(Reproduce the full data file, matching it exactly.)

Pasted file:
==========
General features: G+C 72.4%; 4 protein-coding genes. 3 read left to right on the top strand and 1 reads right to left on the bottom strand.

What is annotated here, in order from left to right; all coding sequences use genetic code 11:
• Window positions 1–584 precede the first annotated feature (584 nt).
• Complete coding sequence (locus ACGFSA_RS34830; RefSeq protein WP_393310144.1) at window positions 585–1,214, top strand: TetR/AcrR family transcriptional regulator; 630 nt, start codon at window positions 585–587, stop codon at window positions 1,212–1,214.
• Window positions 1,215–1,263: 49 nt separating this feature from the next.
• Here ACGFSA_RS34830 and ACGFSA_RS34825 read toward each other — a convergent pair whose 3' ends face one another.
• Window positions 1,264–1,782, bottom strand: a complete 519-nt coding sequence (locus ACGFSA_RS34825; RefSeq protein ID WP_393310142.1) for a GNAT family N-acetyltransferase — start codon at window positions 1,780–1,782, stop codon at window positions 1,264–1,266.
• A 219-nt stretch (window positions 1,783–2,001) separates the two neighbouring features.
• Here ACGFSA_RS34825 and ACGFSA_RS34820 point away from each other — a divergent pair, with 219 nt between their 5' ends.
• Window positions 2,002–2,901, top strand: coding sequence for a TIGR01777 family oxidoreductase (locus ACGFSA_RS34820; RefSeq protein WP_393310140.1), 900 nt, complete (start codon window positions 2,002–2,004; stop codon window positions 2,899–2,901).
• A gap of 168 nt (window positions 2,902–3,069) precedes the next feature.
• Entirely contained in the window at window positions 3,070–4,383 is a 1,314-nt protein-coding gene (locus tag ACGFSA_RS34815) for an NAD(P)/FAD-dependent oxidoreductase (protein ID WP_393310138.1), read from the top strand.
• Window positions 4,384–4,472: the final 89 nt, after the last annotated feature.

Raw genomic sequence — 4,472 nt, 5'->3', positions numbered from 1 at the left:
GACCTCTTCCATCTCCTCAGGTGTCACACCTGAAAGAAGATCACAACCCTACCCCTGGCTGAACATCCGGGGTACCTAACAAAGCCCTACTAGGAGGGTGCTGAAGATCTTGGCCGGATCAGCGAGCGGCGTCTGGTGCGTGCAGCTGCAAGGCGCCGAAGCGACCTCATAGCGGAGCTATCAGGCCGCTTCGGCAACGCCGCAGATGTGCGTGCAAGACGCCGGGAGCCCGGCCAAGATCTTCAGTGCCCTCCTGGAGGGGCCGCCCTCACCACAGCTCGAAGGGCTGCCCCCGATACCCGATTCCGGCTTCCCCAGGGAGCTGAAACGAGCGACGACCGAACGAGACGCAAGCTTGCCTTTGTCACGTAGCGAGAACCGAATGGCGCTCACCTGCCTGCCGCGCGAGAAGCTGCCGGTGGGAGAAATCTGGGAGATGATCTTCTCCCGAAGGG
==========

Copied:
General features: G+C 72.4%; 4 protein-coding genes. 3 read left to right on the top strand and 1 reads right to left on the bottom strand.

What is annotated here, in order from left to right; all coding sequences use genetic code 11:
• Window positions 1–584 precede the first annotated feature (584 nt).
• Complete coding sequence (locus ACGFSA_RS34830; RefSeq protein WP_393310144.1) at window positions 585–1,214, top strand: TetR/AcrR family transcriptional regulator; 630 nt, start codon at window positions 585–587, stop codon at window positions 1,212–1,214.
• Window positions 1,215–1,263: 49 nt separating this feature from the next.
• Here ACGFSA_RS34830 and ACGFSA_RS34825 read toward each other — a convergent pair whose 3' ends face one another.
• Window positions 1,264–1,782, bottom strand: a complete 519-nt coding sequence (locus ACGFSA_RS34825; RefSeq protein ID WP_393310142.1) for a GNAT family N-acetyltransferase — start codon at window positions 1,780–1,782, stop codon at window positions 1,264–1,266.
• A 219-nt stretch (window positions 1,783–2,001) separates the two neighbouring features.
• Here ACGFSA_RS34825 and ACGFSA_RS34820 point away from each other — a divergent pair, with 219 nt between their 5' ends.
• Window positions 2,002–2,901, top strand: coding sequence for a TIGR01777 family oxidoreductase (locus ACGFSA_RS34820; RefSeq protein WP_393310140.1), 900 nt, complete (start codon window positions 2,002–2,004; stop codon window positions 2,899–2,901).
• A gap of 168 nt (window positions 2,902–3,069) precedes the next feature.
• Entirely contained in the window at window positions 3,070–4,383 is a 1,314-nt protein-coding gene (locus tag ACGFSA_RS34815) for an NAD(P)/FAD-dependent oxidoreductase (protein ID WP_393310138.1), read from the top strand.
• Window positions 4,384–4,472: the final 89 nt, after the last annotated feature.

Raw genomic sequence — 4,472 nt, 5'->3', positions numbered from 1 at the left:
GACCTCTTCCATCTCCTCAGGTGTCACACCTGAAAGAAGATCACAACCCTACCCCTGGCTGAACATCCGGGGTACCTAACAAAGCCCTACTAGGAGGGTGCTGAAGATCTTGGCCGGATCAGCGAGCGGCGTCTGGTGCGTGCAGCTGCAAGGCGCCGAAGCGACCTCATAGCGGAGCTATCAGGCCGCTTCGGCAACGCCGCAGATGTGCGTGCAAGACGCCGGGAGCCCGGCCAAGATCTTCAGTGCCCTCCTGGAGGGGCCGCCCTCACCACAGCTCGAAGGGCTGCCCCCGATACCCGATTCCGGCTTCCCCAGGGAGCTGAAACGAGCGACGACCGAACGAGACGCAAGCTTGCCTTTGTCACGTAGCGAGAACCGAATGGCGCTCACCTGCCTGCCGCGCGAGAAGCTGCCGGTGGGAGAAATCTGGGAGATGATCTTCTCCCGAAGGG